City may appeal ruling in OVI cases

The Marietta City Law Director’s Office is considering appealing a recent ruling by an Ohio Supreme Court appointed judge that affected a handful of local drunk driving cases.

In a ruling handed down Thursday, Visiting Judge Teresa Liston-a retired Franklin County Municipal Court Judge- found that blood alcohol content (BAC) readings taken on Intoxilyzer 8000 machines by the Marietta Police Department, the Ohio State Highway Patrol, and Belpre Police Department were inadmissible in nine cases where they had been used and challenged.

Marietta attorney Dennis Sipe started the initial motion to suppress the findings of the local I-8000 machines due to reliability issues with the machine.

“I’m very pleased,” Sipe said of the ruling. “There were a lot of issues reported.”

The I-8000s were approved for use by the Ohio Department of Health in 2008 and issued to departments free of charge in 2010. But the machines’ reliability has been questioned from the start, prompting the Ohio Supreme Court to authorize local municipal courts to decide on the I-8000’s admissibility for themselves.

Sipe said one of the arguments against using the device was that there was great disparity in the two required readings taken from the same person on many occasions.

“For years experts have been saying it couldn’t happen that way in four minutes-it just couldn’t happen,” he said.

As challenges arose they began looking at the nuts and bolts of how it was made and the science behind it, Sipe said

“The science was even dubious with the way this machine operates,” he said.

Specifically Liston cited three concerns raised by the defense when handing down her decision-whether the machines have been tested to address radio frequency interference from devices such as smart phones, whether the machines are subject to operator manipulation, and whether the machines fail to filter substances similar to ethanol out of breath samples.

However, Liston noted that her decision only affected the nine defense cases listed in the ruling.

“Due to ongoing software changes and with additional research and testing, this decision does not preclude the possibility that the I-8000 could, with modifications, meet the standard of reliability necessary for its admission in future cases,” she wrote.

Liston heard and ruled in favor of the I-8000 in another county, said Assistant City of Marietta Law Director Daniel Everson.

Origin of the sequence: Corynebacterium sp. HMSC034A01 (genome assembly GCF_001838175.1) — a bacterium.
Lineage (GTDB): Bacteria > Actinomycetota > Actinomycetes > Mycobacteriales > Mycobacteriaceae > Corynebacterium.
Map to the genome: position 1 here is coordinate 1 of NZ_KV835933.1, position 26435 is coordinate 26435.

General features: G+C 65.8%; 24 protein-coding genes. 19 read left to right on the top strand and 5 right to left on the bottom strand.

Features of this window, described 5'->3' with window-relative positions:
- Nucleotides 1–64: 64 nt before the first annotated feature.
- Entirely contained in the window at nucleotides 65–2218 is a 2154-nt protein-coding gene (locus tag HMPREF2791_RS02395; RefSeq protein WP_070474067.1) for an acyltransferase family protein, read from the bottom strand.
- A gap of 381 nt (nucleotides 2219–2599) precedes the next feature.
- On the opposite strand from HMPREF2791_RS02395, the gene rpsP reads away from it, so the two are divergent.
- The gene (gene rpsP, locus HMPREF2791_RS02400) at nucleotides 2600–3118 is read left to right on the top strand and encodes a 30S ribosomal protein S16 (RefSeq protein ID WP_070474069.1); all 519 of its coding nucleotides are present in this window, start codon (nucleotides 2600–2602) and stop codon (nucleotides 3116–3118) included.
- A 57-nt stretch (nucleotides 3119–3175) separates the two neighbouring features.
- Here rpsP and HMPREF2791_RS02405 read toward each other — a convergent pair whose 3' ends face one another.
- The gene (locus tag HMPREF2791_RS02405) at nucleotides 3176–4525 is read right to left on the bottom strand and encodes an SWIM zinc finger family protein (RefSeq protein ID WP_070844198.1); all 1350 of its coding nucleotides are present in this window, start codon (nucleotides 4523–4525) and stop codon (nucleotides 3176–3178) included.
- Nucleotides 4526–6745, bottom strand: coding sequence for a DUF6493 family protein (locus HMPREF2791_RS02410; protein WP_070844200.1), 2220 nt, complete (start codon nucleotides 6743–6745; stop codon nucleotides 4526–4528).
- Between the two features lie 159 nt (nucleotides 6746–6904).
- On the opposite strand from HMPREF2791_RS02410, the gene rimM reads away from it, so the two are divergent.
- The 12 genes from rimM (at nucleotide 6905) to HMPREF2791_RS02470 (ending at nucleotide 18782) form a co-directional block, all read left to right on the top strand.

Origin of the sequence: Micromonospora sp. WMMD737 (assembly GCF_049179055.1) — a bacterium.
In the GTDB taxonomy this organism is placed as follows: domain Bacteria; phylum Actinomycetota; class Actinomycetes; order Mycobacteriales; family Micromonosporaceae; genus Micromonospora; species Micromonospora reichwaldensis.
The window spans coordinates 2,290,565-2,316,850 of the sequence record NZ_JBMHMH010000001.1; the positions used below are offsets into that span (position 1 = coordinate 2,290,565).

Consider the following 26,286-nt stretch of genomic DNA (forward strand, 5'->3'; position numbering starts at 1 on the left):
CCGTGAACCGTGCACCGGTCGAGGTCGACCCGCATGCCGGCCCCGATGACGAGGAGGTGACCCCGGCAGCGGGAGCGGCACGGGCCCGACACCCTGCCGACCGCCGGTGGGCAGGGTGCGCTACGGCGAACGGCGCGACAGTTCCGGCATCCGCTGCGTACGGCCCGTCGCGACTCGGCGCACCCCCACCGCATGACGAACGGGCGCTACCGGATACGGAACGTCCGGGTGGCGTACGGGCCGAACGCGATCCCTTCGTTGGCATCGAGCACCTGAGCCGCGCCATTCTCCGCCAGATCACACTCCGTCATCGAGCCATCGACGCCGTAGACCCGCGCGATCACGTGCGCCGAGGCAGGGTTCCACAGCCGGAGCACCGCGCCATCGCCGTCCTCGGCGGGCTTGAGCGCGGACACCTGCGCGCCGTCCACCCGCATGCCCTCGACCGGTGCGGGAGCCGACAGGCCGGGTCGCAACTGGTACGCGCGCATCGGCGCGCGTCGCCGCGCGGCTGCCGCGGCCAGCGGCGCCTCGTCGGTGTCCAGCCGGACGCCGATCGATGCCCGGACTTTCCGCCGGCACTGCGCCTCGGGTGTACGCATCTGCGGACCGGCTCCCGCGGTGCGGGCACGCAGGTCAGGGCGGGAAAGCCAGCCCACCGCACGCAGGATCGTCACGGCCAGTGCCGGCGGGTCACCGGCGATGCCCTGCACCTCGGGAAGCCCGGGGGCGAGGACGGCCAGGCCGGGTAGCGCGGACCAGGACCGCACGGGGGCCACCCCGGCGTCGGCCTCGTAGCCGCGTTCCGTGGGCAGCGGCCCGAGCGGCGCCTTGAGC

However, the notable difference in that case was that the defense presented no evidence.

“In that case, she did not suppress the (I-8000) test results hearing only state witnesses,” he noted.

The city is in the early stages of considering an appeal, but until the I-8000’s have a favorable ruling, local law enforcement agencies will be instructed to continue using their old breathalyzer models, predicted Everson.

Thursday’s ruling will not change any procedures for local departments who possess an I-8000, all of which reverted back to using the older BAC Datamaster breathalyzer machines as soon as the I-8000’s reliability was first brought into question locally.

“We’re using the Datamaster and it’s a pretty reliable piece of machinery. We’ve had it for over 20 years,” said Marietta Police Chief Brett McKitrick.

However, there is some concern that certification on the old BAC Datamasters is becoming harder to obtain, and that the Ohio Department of Health will eventually phase out the older machine, he added.

“It used to be they sent a testing administrator to the department three times a year. Now you’re lucky to get one once or twice a year at your department and sometimes you have to travel to other departments,” said McKitrick.

Everyone who uses the machine is required to undergo yearly certification for it, he added.

Phasing out the BAC Datamaster would not likely happen until the I-8000s have been approved statewide, said McKitrick.

So far, 98 percent of local municipalities have ruled in favor of the state and the reliability of the I-8000, noted Ohio Department of Health spokesman Robert Jennings.

Kate York contributed.